Reynolds v Commissioner of Police of the Metropolis: 1985

A search warrant had been obtained under the 1913 Act. The court considered the existence of a tort of obtaining a search warrant maliciously.
Waller LJ discussed the problem facing police officers when a large volume of material were to be examined: ‘To do a detailed examination in the house would no doubt have required several police officers to be there for some days causing disturbance to the householder, that might require comparisons to be made with other documents already in the possession of the police. This would require either the documents to be taken to the police station or the other documents to be brought to the house. ….. Searching and taking away papers is an invasion of liberty and any such action must be carefully scrutinised. Where it is done in pursuance of a search warrant or on arrest, the police must consider the way in which they perform the search. If there are only a few papers, no doubt they can be carefully scrutinised on the spot without too much disturbance to the household. If there are many papers, it may be in the best interests of the householder for the police to be broadly selective, i.e. rule out documents which are clearly irrelevant, and take others which they reasonably believe to be of evidential value to examine more closely at the police station. It will of course be of the greatest importance to ensure that documents which prove to be of no evidential value should be returned at the earliest opportunity. In my judgement the question in every such case must be whether the police were acting reasonably or not.’ and
‘The police were not entitled to seize every document that they could lay hands on, at all events without the approval of the first plaintiff. On the other hand, they wer entitled to take documents which they reasonably believed to be forged or would be of evidential value in proceedings for fraud. The officers could obviously take a file which would contain such a document without separating out the individual sheet and it would be a matter for the jury whether what they had taken was reasonable.’
Slade LJ: ‘(1) No matter how convenient this course may seem to be, a police officer acting under a search warrant issued under the Forgery Act 1913 is not entitled, without the consent of the owner, indiscriminately to remove from the premises each and every file, book, bundle or document he can lay his hands on, even if only for the purpose of temporary sorting. Before doing so, he must have regard to the nature and contents of the item in question.
(2) However, provided that he acts reasonably in so doing, he is entitled to remove from the premises files, books, bundles or documents which at the time of removal he reasonably believes contain (i) forged material, or (ii) material which might be of evidential value, as showing that the owner is implicated in some other crime.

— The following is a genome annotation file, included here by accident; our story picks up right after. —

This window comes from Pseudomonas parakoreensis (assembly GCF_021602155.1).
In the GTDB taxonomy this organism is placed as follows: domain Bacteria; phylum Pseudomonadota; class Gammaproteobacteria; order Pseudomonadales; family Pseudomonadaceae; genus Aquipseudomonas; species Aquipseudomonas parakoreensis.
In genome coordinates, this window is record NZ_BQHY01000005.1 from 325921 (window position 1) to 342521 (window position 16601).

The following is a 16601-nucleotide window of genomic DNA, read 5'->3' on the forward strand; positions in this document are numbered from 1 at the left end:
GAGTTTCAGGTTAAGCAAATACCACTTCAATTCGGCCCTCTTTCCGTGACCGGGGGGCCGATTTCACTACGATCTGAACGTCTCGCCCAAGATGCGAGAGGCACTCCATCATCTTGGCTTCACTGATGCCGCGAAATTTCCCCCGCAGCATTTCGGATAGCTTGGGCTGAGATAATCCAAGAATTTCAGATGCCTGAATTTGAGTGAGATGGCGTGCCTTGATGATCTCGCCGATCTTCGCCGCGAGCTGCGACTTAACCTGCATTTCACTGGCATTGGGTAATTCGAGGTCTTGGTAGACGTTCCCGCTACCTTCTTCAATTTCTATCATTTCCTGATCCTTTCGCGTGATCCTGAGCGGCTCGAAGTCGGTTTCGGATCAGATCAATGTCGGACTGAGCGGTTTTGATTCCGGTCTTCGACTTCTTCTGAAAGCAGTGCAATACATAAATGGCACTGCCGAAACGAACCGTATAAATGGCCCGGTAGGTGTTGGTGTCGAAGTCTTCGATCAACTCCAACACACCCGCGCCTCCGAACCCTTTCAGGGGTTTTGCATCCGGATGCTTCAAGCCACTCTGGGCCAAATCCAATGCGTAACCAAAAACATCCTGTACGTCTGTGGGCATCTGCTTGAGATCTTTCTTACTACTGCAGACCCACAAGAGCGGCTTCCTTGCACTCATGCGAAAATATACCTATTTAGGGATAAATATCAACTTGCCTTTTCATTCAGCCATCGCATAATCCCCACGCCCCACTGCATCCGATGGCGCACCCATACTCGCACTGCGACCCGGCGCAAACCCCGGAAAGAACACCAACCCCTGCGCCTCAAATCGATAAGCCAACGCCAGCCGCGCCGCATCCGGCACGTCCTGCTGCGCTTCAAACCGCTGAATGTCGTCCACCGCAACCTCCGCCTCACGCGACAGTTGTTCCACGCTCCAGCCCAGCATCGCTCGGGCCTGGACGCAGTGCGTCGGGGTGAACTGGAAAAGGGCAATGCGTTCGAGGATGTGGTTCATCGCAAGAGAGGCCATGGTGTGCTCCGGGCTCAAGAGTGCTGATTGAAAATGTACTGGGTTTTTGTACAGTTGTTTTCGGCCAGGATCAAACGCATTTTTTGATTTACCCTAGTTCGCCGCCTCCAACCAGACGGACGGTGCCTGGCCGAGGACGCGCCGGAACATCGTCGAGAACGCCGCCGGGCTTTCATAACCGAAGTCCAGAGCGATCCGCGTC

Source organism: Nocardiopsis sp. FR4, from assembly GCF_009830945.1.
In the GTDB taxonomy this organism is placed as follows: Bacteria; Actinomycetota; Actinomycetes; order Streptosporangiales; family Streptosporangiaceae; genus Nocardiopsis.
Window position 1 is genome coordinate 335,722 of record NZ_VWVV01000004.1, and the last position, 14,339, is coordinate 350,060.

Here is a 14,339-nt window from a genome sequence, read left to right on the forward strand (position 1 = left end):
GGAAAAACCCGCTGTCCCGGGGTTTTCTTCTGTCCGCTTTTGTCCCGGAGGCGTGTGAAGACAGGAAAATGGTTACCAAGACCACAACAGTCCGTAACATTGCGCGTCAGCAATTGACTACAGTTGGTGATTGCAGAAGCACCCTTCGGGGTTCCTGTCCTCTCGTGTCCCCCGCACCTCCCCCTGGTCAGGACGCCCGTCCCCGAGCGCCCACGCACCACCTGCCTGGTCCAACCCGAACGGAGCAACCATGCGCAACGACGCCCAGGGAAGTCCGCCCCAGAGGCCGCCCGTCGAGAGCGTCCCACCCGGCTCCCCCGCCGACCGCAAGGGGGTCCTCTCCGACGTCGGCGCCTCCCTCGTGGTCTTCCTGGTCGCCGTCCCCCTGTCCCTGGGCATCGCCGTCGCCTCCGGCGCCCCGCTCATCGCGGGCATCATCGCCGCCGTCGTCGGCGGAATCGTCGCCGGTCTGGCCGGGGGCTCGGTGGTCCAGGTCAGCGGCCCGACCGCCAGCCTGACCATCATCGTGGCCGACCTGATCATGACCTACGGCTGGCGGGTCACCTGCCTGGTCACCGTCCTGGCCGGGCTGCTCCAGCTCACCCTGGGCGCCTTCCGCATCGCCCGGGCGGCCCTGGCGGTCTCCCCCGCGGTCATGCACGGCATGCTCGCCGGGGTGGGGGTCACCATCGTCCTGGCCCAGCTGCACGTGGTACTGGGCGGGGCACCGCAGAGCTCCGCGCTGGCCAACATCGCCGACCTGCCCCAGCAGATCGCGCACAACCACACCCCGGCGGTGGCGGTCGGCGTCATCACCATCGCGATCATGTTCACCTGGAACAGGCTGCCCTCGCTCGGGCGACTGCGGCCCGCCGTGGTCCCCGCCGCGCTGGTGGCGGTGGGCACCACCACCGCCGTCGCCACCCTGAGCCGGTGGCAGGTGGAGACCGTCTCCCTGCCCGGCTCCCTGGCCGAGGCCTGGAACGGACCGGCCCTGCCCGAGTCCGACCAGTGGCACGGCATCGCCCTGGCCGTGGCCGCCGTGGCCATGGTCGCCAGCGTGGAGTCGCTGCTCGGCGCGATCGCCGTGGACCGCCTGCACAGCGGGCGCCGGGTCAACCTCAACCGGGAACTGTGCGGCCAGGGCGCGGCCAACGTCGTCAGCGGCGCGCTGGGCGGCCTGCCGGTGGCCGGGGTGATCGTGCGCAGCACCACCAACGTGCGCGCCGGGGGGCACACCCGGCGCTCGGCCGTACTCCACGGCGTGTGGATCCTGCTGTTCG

(3) Any necessary sorting process in relation to all items removed (e.g., those contained in files and bundles) should be carried out with reasonable expedition and those of them which are not found to fall within either of the two relevant categories should then be returned reasonably promptly to the owner.’
Purchas LJ: ‘This is an area in which the balance between the importance of assisting the police in the detection of crime, and preserving the rights of the individual, must be scrupulously observed. Provided that the police have reasonable grounds in relation to any particular document or file of documents, or other property, for thinking that it might be connected with any crime committed by the first plaintiff, then it would be open to the jury to find that the removal of it was a justified and reasonable action to take in order to make a further and more detailed examination elsewhere. But if the jury were not satisfied that the documents involved in the seizure did command the reasonable suspicion of the police, then, in my view, the jury ought to have found in favour of the plaintiff in respect of trespass to those particular documents.’


Waller LJ, Slade LJ, Purchas LJ


[1985] QB 881


Forgery Act 1913 16(1)


England and Wales


See AlsoReynolds v Commissioner of Police for the Metropolis CA 18-May-1982
The plaintiff had been awarded andpound;12,000 damages for false imprisonment by the Commissiner’s officers. Officers had suspected the existence of a repeat arsonist operating an insurance fraud. The plaintiff’s husband owned one of the properties. . .

Cited by:

CitedGibbs and others v Rea PC 29-Jan-1998
(Cayman Islands) The respondent worked for a bank. He disclosed a business interest, but that interest grew in importance to the point where he resigned in circumstances amounting to constructive dismissal. His home and business officers were raided . .
CitedRegina v Chief Constable for Warwickshire and Others Ex Parte Fitzpatrick and Others QBD 1-Oct-1997
Judicial Review is not the appropriate way to challenge the excessive nature of a search warrant issues by magistrates. A private law remedy is better. Jowitt J said: ‘Judicial review is not a fact finding exercise and it is an extremely . .
Lists of cited by and citing cases may be incomplete.

Police, Torts – Other

Updated: 12 May 2022; Ref: scu.184702